The first Internet cafe opened in Baghdad in 1999 with 15 computers for a population of more than 5 million people. Though private access to the Internet is banned, Iraqi universities and private computer offices in Baghdad offer courses on how to use it. A study published recently in local newspapers found that more than 100,000 people in Baghdad alone are willing to subscribe to the Internet if they would be allowed to.

The regime banned Internet usage in 1999 because it viewed it as an instrument promoting American and Western propaganda. It is unlikely that the regime, which also bans satellite dishes, modems, and fax machines, will ever permit free access to the Internet.

The state-run company which monopolizes the Internet is planning to open other Internet centers in the provinces of Anbar, Diyala, and Wasit -- bringing the number of government-run cafes in Iraq to 13.

However, Internet usage is spreading rapidly in Iraq's three northern provinces of Dahuq, Irbil, and Sulaymaniyah, which are not under Baghdad's control, but under the control of the Kurdistan Regional Government (KRG). There are three Internet service providers in the KRG. Private access is allowed and there was no blocking of sites until recently.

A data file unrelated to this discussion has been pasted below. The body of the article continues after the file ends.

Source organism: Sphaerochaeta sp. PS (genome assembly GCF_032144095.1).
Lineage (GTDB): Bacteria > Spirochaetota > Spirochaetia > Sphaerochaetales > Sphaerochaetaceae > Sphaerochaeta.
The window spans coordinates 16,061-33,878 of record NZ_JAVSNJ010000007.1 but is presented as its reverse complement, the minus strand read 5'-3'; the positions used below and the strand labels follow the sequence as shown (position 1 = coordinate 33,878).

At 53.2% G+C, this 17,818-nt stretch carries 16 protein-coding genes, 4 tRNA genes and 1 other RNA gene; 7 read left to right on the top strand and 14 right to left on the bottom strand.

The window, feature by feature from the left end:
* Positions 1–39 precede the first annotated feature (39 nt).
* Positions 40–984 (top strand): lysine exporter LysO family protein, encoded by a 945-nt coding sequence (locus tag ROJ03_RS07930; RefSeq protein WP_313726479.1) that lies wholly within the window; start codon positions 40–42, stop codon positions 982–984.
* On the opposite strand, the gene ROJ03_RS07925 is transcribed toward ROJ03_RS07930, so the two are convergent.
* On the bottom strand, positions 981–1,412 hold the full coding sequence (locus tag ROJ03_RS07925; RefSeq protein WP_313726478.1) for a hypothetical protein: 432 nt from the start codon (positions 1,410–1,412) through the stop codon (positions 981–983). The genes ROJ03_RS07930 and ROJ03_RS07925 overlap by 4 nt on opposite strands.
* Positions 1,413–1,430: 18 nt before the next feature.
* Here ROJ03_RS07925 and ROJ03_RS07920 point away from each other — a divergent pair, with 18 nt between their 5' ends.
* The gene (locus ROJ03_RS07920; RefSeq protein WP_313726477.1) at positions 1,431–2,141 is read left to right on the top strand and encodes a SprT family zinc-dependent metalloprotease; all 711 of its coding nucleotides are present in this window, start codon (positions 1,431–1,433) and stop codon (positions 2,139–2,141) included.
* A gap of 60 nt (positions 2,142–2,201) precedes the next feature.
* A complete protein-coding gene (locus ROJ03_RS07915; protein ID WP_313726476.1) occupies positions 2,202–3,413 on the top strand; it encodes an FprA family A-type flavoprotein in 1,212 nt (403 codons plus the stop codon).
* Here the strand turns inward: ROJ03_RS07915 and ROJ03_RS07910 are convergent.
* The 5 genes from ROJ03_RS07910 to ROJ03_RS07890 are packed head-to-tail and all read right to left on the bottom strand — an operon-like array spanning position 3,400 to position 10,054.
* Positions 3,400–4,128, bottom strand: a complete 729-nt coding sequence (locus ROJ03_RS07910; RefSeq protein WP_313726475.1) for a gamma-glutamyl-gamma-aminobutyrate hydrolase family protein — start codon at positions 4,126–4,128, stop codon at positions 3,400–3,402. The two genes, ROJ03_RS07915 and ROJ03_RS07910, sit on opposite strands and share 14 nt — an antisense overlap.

The Sulaymaniyah newspaper "Hawlati" on 19 November reported that in the KRG, websites belonging to Kurdish Islamists have been removed or blocked. These include: the website of the Jund al-Islam, "Ayyubi;" a website named after the Kurdish Islamist leader Mamosta Krekar; and Alay Islam and Ma'wa. "Hawlati" claims that "the disappearance of Kurdistan Islamists' websites is related to international pressure exerted by the U.S. and its allies on Islamic and fundamentalist movements." (David Nissman)

KURDISH OFFICIALS IN TEHRAN, ANKARA. Iran, in order to ease tensions between the Patriotic Union of Kurdistan (PUK) and the Jund al-Islam, has held a number of meetings between the warring parties. Kosrad Rasul of the PUK was recently in Tehran. As part of that effort, Iran facilitated the signing of an agreement between the Islamic Movement of Kurdistan (IMK) and the PUK, according to the "Turkish Daily News" on 22 November.

Also, as a result of Iran's work, Ali Abdulaziz of the IMK was permitted to go to Halabcha by the PUK.

The signed agreement based on the Tehran accord between the PUK, the Kurdistan Islamic Group (KIG), and the IMK focuses on the declaration of the political stances of the KIG and IMK vis-a-vis the Jund al-Islam and the prevention of further disturbances. According to KurdSat of 19 November, both the KIG and IMK were asked to distance themselves from the Jund.